The City has been filling in potholes after the winter, but soon will began the repaving process. File photo.

Re-paving process on Second and Third Avenues to take place at night

Prince Rupert will soon have smoother roads, as the repaving process is set to begin.

Prince Rupert will soon have smoother roads, as the provincial paving program to repave Highway 16 and the City’s corresponding work to repave Third Avenue will start on May 1.

The City announced the decision today, which has already garnered lots of attention on their Facebook post. In the writeup, it said the paving will be conducted in the evenings from 7 p.m. to 7 a.m. and will carry through from May 1 to June 30.

“Timing of the paving was scheduled to have the least possible disruption to local traffic patterns, however we do understand that associated noise may inconvenience our residents living downtown and along the highway,” said Veronika Stewart, communications manager for the City of Prince Rupert.

The paving will produce significant noise in the targeted areas of construction as it moves through the city. As well, the work will repave the road surface from curb to curb, so crews will require the roadway to be fully clear of cars in the evenings while the paving is underway. Signs will be posted clearly indicating parking it not permitted in areas under construction.

Anyone violating the no parking signs will be towed to the north end of the Civic Centre parking lot for pickup by the registered owner.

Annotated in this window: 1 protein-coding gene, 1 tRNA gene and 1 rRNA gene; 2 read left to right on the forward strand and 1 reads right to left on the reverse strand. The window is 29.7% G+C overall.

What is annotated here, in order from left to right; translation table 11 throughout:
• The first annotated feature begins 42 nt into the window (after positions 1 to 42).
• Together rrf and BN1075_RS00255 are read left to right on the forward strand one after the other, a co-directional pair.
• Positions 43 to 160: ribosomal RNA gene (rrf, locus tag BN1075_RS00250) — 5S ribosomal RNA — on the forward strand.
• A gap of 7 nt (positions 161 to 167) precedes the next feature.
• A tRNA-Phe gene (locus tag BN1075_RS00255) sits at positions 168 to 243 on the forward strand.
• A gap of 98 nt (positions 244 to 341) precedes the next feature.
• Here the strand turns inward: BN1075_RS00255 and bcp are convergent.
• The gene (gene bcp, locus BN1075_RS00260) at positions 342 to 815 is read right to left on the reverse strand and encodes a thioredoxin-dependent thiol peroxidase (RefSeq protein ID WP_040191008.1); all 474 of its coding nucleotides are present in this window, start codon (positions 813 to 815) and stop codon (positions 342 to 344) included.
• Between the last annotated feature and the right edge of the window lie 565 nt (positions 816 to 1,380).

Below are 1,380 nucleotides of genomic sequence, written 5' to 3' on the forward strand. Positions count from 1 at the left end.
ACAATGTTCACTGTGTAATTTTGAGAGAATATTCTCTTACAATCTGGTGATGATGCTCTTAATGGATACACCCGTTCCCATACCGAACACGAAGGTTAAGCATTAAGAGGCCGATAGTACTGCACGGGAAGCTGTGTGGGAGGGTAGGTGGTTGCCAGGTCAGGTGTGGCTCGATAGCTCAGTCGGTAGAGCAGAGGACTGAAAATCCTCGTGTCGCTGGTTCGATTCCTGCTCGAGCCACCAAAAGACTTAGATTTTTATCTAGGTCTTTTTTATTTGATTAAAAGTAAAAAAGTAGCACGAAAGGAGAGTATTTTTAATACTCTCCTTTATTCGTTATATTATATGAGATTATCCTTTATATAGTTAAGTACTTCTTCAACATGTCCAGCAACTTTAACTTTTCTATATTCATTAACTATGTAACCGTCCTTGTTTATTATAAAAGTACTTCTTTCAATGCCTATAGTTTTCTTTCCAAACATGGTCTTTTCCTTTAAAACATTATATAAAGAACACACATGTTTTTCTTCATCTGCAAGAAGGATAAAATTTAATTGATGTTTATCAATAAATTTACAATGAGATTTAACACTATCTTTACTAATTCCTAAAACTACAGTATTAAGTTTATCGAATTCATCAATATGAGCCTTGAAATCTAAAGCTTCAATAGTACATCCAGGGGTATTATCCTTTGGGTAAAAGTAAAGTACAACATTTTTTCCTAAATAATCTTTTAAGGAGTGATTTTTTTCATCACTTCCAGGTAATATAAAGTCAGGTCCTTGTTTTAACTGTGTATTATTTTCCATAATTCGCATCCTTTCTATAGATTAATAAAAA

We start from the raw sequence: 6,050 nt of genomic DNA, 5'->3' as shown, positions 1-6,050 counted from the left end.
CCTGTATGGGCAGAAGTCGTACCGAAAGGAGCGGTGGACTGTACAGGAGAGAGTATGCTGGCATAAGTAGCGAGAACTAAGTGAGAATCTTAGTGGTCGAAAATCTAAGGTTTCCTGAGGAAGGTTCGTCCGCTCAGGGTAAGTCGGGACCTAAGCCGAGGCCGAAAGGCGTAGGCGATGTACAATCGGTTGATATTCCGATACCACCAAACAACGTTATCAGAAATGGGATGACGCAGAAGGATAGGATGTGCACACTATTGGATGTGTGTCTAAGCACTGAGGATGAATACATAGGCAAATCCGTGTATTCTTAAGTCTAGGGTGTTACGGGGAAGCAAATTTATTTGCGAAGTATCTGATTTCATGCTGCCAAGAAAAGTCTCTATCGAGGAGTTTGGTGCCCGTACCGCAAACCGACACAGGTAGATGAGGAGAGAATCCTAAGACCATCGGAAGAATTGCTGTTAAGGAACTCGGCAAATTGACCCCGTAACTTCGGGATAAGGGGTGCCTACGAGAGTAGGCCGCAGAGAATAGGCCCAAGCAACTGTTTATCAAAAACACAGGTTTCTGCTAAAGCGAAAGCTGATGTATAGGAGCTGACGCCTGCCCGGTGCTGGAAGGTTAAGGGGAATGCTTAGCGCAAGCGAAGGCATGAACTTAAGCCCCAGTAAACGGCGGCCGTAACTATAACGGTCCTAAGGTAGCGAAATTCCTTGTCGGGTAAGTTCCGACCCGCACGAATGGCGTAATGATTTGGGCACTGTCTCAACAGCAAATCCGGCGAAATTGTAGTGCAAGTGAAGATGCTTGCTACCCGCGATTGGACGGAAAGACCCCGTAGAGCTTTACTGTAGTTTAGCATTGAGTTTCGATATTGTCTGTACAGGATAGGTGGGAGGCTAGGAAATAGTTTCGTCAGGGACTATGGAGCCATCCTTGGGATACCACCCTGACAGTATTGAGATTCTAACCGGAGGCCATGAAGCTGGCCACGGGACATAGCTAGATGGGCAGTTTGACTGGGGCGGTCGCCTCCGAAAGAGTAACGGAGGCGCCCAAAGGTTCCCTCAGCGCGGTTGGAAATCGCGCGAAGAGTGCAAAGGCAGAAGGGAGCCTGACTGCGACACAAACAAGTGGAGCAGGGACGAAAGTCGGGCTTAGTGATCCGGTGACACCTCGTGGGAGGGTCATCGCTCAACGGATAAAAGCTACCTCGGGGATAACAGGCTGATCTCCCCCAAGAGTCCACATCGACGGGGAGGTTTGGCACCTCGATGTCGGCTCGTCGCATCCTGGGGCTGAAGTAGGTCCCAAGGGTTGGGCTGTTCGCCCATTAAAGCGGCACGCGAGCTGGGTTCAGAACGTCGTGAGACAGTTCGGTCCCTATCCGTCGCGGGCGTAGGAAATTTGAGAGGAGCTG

“We thank you for your patience while we make these major community improvements to ‘Rebuild Rupert’, and apologize to the inconvenience. We, like you, are looking forward to seeing some fresh new pavement,” Stewart said.


Get local stories you won't find anywhere else right to your inbox.
Sign up here

Just Posted

Provincial COVID-19 data can now be used for B.C. to prepare for a second wave

In the past week, B.C. has seen a slight spike in daily test-positive case counts

Four air ambulance flights out of Terrace delayed or cancelled

Pandemic precautions caused nighttime closure of service station providing weather data to pilots

Skeena Resources, Tahltan prez excited by purchase of Eskay Creek

Skeena gets full control of mine, Barrick gets 12 per cent of Skeena and a one per cent royalty

CityWest announces new CEO

Stefan Woloszyn will start Aug. 17 to head up Prince Rupert, Kitimat, Terrace and Smithers region

CityWest announces new CEO

Stefan Woloszyn will start Aug. 17 to head up Prince Rupert, Kitimat, Terrace and Smithers region

QUIZ: Are you ready for a summer road trip?

How much do you really know about roads, motor vehicles and car culture? Take this quiz to find out.

Genetic detectives begin work to trace spread of COVID-19 in Canada

The kinds of genetic technology being used for this project did not exist when SARS hit Canada in 2003

Amber Alert for two Quebec girls cancelled after bodies found

Romy Carpentier, 6, Norah Carpentier, 11, and their father, Martin Carpentier, missing since Wednesday

B.C. man prepares to be first to receive double-hand transplant in Canada

After the surgery, transplant patients face a long recovery

Grocers appear before MPs to explain decision to cut pandemic pay

Executives from three of Canada’s largest grocery chains have defended their decision to end temporary wage increases

Bringing support to Indigenous students and communities, while fulfilling a dream

Mitacs is a nonprofit organization that operates research and training programs

Northern B.C. First Nations call for reversal of grizzly bear hunting ban

Growing grizzly populations have led to fewer ungulates and increased fear of attacks says Chad Day

RCMP ‘disappointed’ by talk that race a factor in quiet Rideau Hall arrest

Corey Hurren, who is from Manitoba, is facing 22 charges

NHL’s Canadian hubs offer little economic benefit, but morale boost is valuable: experts

Games are slated to start Aug. 1 with six Canadian teams qualifying for the 24-team resumption of play

Most Read